Introduction to parenting programs

Introduction to parenting programs

Introduction to parenting programs

This section explores parenting and the benefits of parenting programs for young people, parents, families and communities.

It will help LDATs to understand how parenting programs can work to prevent and minimise alcohol and other drug harms.

What is parenting?  

Parenting is the process of promoting and supporting the physical, emotional, social and intellectual development of a child from infancy to adulthood.

The Alcohol and Drug Foundation recognises that a ‘parent’ is an adult who is performing the role of a primary caregiver to a child. This may be someone other than the child’s biological parent, and may include grandparents, step-parents, foster parents or other carers.

The term ‘parent’ is used throughout this Guide to include all parents, carers and guardians of children.

Parenting programs refers to a group of programs and activities that provide direct and targeted education, training or support to parents. The overall objective of parenting programs is to improve child outcomes.

Parenting programs can improve outcomes in a number of different ways, including by:

  • increasing the parent’s knowledge, skills or capacity as a caregiver
  • addressing parent outcomes, such as parent wellbeing
  • improving family outcomes, such as parent-child interactions.

How parenting programs help to prevent alcohol and other drug use and harm

Parents start to influence their child from day one and remain one of the child’s biggest influencers as they develop into an adult.1-3 It’s not just what parents say that makes a big difference, it’s also what they – and others - do that shapes a young person’s attitudes and behaviours.

While the role of, and impact of, parents changes as children grow and develop, parents’ attitudes and behaviours have an ongoing and powerful role in influencing their child’s beliefs and attitudes about alcohol4,5 and drinking behaviours.6-11 Strengthening the skills, capacity and confidence of parents to have better relationships with their children can be an effective way to improve a whole range of social and health outcomes and can reduce a child’s lifetime risk of AOD use and protect against harms.3-12

Parenting programs can improve parents’ ability to provide caring and supportive environments and build parent-child relationships that optimise early childhood development, including young people’s development of strong emotional and behavioural control (self-regulation).

By strengthening known AOD protective factors (e.g. having a caring relationship with a parent) and reducing risk factors (e.g. harsh or inconsistent parenting), parenting programs can help to prevent alcohol and other drug-related harm. In fact, efforts to prevent AOD use before harmful patterns are established is key to reducing the individual, family and community harms caused by AOD and is the most cost-effective long-term strategy.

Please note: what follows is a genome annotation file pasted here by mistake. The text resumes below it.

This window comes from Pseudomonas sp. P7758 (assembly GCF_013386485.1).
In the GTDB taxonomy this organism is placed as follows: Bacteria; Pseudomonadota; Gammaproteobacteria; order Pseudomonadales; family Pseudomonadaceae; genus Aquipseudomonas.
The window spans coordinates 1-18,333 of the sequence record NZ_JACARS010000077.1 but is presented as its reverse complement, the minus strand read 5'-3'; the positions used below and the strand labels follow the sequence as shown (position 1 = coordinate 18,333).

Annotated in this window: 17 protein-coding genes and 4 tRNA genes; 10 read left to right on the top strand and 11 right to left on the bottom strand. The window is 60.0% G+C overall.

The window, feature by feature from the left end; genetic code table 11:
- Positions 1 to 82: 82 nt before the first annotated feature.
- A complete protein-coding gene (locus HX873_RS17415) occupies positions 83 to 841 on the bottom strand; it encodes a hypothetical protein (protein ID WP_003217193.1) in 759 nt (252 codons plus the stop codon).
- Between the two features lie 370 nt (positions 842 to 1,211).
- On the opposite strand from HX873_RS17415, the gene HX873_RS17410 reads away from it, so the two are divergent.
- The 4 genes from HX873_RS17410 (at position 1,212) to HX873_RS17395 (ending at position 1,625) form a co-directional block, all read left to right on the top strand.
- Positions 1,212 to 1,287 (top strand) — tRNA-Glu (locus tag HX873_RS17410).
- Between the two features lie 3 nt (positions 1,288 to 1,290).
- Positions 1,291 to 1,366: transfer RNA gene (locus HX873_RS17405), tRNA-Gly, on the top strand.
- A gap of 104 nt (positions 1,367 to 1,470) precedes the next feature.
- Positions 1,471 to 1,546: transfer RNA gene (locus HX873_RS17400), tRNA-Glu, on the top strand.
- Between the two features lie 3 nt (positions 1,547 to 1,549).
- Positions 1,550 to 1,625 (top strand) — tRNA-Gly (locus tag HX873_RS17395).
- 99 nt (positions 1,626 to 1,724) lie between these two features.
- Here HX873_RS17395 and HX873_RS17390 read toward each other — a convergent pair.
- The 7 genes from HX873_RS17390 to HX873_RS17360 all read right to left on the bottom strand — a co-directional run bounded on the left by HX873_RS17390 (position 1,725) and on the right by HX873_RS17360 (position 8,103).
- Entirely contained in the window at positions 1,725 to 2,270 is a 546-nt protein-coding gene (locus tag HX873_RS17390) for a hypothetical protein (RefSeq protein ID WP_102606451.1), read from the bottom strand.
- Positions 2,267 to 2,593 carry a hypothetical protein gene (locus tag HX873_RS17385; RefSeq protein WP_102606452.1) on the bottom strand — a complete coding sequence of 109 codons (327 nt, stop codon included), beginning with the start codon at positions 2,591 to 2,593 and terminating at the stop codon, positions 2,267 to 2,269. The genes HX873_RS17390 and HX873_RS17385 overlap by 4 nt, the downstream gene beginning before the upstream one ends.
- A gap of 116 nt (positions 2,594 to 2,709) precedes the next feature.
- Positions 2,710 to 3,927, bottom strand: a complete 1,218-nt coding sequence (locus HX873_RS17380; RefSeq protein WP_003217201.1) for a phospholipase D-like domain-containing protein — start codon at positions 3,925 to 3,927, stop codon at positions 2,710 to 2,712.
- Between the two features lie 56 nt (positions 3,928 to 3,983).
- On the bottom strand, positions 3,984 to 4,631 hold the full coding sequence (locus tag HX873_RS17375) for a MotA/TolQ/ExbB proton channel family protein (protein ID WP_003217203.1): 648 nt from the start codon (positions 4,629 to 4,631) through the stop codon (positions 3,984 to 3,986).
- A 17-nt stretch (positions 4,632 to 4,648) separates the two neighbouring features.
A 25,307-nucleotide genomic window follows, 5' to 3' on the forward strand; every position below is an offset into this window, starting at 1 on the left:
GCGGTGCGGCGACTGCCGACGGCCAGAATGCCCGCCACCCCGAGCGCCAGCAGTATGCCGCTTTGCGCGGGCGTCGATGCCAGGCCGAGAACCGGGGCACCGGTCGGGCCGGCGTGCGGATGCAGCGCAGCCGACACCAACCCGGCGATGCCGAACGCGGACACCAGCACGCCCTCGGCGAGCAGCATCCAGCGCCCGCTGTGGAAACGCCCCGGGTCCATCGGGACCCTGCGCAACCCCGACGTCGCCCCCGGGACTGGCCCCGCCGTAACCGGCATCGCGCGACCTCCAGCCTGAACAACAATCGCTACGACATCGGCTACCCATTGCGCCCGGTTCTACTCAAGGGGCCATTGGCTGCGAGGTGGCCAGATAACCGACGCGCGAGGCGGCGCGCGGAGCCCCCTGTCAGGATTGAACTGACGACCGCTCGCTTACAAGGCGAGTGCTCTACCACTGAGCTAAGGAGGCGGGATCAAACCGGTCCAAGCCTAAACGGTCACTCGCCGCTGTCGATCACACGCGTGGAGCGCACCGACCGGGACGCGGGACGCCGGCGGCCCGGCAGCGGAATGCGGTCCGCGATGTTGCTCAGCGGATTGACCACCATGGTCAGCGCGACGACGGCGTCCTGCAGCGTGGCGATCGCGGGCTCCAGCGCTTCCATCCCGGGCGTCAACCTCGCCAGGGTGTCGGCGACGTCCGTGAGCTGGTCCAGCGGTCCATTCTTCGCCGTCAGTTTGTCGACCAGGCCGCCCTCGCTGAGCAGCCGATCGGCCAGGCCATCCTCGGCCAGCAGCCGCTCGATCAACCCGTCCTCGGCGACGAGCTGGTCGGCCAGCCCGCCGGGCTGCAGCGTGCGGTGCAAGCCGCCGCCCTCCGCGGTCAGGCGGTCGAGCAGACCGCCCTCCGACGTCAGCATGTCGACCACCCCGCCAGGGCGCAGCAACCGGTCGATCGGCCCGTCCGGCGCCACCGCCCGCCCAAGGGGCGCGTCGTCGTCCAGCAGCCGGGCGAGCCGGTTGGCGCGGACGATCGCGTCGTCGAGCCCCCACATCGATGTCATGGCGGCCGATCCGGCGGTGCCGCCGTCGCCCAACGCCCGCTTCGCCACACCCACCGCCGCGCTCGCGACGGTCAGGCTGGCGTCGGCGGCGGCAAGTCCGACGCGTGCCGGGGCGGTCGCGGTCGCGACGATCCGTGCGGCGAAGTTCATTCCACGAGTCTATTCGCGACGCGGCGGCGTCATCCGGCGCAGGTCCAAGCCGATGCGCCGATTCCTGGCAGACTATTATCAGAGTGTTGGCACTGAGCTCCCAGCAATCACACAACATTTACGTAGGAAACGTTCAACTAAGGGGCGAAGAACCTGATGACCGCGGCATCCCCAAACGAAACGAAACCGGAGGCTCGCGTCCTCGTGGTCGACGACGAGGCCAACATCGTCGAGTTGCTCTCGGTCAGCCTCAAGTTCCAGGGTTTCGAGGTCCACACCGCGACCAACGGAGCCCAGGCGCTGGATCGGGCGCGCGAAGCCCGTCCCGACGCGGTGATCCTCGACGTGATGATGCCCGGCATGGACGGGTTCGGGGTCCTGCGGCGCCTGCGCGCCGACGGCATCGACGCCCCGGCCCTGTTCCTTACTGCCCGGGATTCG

Effectiveness of parenting programs

There is strong evidence that empowering parents with knowledge and understanding about why it’s best for children not to drink during adolescence - and the actions they can take - will reduce the likelihood their child will drink and drink in harmful ways.3,4,8,13-15 It can also delay onset of use.3,16

AOD parenting programs are most effective when they aim to improve a range of personal and social skills, such as decision-making and refusal skills, rather than focusing on AOD use behaviours alone.14 Combined school-based and parenting interventions have been shown to be effective at reducing adolescent AOD use17,18 and this evidence continues to grow with new online approaches being trialled.19,20

The Alcohol and Drug Foundation (ADF) is currently trialling the Planet Youth model through select LDATs in New South Wales and South Australia to determine its effective within the Australian context.

Preventing alcohol and other drug use in Iceland: Planet Youth21

Planet Youth is a community-based model from Iceland that has been internationally recognised for its efforts in preventing alcohol and other drug use in adolescents by strengthening known protective factors. The Planet Youth model was developed in response to rising alcohol and other drug use by adolescents in the late 1990s.22

Two key protective factors are emphasised by the Planet Youth approach:

  • increasing parental monitoring and communication
  • promoting alternative and diversionary supervised activities (e.g. participation in sports).22-24

Planet Youth has demonstrated that alcohol and other drug use may be reduced by increasing:

  • participation in supervised activities
  • time spent with parents
  • support at school
  • supervision during the evenings.23

View Module Sumary